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'When Is It Going to Stop?'

West Potomac High School students mourn the deaths of two recent graduates, who were killed Thursday with two George Mason University students.
West Potomac High School students mourn the deaths of two recent graduates, who were killed Thursday with two George Mason University students. (By Richard A. Lipski -- The Washington Post)

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By Tom Jackman and Maria Glod
Washington Post Staff Writers
Saturday, June 16, 2007

Students at West Potomac High School in Fairfax County have heard, repeatedly, about the dangers of alcohol. After their graduation ceremony Thursday afternoon, the school sponsored an alcohol-free, all-night party. But in the end, young drivers take the keys, and their fates, into their own hands.

And so the defining image of the 2007 graduation season will be a white convertible Volkswagen Cabriolet, upside down, its roof gone, and four young lives gone with it. Two 18-year-old West Potomac graduates and two George Mason University students were killed late Thursday when their car suddenly veered into the path of a tractor-trailer on a ramp from the Capital Beltway. A fifth teenager, a 17-year-old West Potomac student, was hospitalized after being cut out of the wreckage. She was released yesterday afternoon, authorities said.

At midafternoon yesterday, Virginia State Police disclosed that alcohol was found in the Volkswagen, Sgt. F.L. Tyler said. Pending further investigation, police declined to be more specific about whether the alcohol container was open, what type of alcohol was found or whether there was proof any of the five women in the car had been drinking.

Police said the driver of the 2002 Cabriolet, Elaine M. Thackston, 20, a student at George Mason University from Troy, N.H., was killed. Her roommate, Sarah R. Carter, 19, of Alexandria, a West Potomac graduate, was killed. Carter's cousin, Lydia M. Petkoff, 18, of Alexandria, was killed. Petkoff's classmate, Renee N. Shelkin, 18, of Alexandria, also was killed.

Petkoff and Shelkin had received their high school diplomas Thursday afternoon in a graduation ceremony at the Patriot Center at George Mason.

"I still can't believe this happened," Shelkin's grandfather, Barry Shelkin, said yesterday. "We should be celebrating." He was debating whether it would be too difficult to attend a candlelit memorial last night. "At graduation time, they should take keys away from all the kids," Shelkin said.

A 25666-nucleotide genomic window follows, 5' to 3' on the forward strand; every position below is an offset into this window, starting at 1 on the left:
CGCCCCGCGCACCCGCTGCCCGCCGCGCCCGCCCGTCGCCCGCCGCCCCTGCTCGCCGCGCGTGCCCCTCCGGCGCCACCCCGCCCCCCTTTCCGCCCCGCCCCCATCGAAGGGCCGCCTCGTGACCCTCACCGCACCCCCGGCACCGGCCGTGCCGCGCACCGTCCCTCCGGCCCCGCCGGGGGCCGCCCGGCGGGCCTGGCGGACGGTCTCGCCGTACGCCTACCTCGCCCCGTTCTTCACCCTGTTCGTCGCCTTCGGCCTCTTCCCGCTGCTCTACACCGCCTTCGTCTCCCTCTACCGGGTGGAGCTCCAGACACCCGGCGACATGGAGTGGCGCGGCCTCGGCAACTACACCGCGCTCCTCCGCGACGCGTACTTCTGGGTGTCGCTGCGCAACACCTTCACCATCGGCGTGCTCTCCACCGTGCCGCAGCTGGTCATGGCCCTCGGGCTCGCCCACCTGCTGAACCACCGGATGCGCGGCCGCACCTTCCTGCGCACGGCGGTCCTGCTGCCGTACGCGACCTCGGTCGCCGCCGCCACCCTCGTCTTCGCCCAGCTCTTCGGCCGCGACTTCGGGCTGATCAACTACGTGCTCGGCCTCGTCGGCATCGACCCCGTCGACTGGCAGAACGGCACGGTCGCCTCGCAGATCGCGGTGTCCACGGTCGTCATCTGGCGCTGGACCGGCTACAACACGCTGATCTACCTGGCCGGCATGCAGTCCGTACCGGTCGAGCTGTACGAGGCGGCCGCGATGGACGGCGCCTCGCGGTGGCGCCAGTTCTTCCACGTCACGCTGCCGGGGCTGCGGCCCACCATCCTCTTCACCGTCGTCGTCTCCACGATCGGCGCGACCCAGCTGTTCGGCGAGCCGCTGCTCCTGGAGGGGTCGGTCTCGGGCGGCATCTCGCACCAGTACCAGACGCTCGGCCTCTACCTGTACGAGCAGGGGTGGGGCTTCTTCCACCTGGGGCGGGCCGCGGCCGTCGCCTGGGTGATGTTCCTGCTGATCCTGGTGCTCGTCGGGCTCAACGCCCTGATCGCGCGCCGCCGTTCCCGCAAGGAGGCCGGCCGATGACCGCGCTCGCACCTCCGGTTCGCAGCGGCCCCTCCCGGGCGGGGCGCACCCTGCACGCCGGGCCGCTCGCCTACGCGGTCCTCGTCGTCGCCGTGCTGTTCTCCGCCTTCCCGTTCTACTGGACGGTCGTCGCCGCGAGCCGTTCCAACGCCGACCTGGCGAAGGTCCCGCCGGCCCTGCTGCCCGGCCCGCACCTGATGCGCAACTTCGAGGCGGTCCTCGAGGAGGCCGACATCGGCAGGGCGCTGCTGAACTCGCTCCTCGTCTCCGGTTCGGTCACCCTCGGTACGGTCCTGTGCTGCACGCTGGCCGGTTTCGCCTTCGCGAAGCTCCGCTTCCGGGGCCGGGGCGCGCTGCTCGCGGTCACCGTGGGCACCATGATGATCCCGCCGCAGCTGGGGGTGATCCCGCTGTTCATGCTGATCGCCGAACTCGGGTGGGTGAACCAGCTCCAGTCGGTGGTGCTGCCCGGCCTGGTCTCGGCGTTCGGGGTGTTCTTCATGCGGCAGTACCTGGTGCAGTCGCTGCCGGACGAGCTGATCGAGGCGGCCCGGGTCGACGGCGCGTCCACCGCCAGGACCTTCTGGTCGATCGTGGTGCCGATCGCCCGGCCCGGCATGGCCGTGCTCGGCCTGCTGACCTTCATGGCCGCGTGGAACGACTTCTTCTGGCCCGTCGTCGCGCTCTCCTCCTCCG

In the past five years, 10 young people have been killed in traffic crashes during graduation season in the Washington area. William H. Reynolds Jr., 17, died early Monday, hours after graduating from Meade High School in Anne Arundel County.

Although the senior class was already gone from West Potomac, the rest of the students still had class yesterday at the school just east of Route 1 in the Alexandria area. Students said an administrator made an announcement about the crash over the loudspeaker and told them that counselors were available.

"People were just crushed," said Tristan Clarke, 14, a ninth-grader interviewed just outside the school. "It's scary. It makes you realize it can happen to anybody."

Debbie Sausville has been trying to make that point to teenagers since her 16-year-old stepdaughter, Lauren Sausville of Fairfax High School, was killed after drinking and driving in 2004. Sausville speaks to high school classes about her stepdaughter's death, especially at this time of year.

Last year, Sausville said, she spoke to the juniors at West Potomac. That class included Petkoff, Shelkin and the surviving 17-year-old, whose name was not released.

"My question is, 'When is it going to stop?' " Sausville said yesterday. She wondered, "When are adults going to stop giving alcohol to children?" and pondered the reality that "kids just can't get over that invincibility that they feel."


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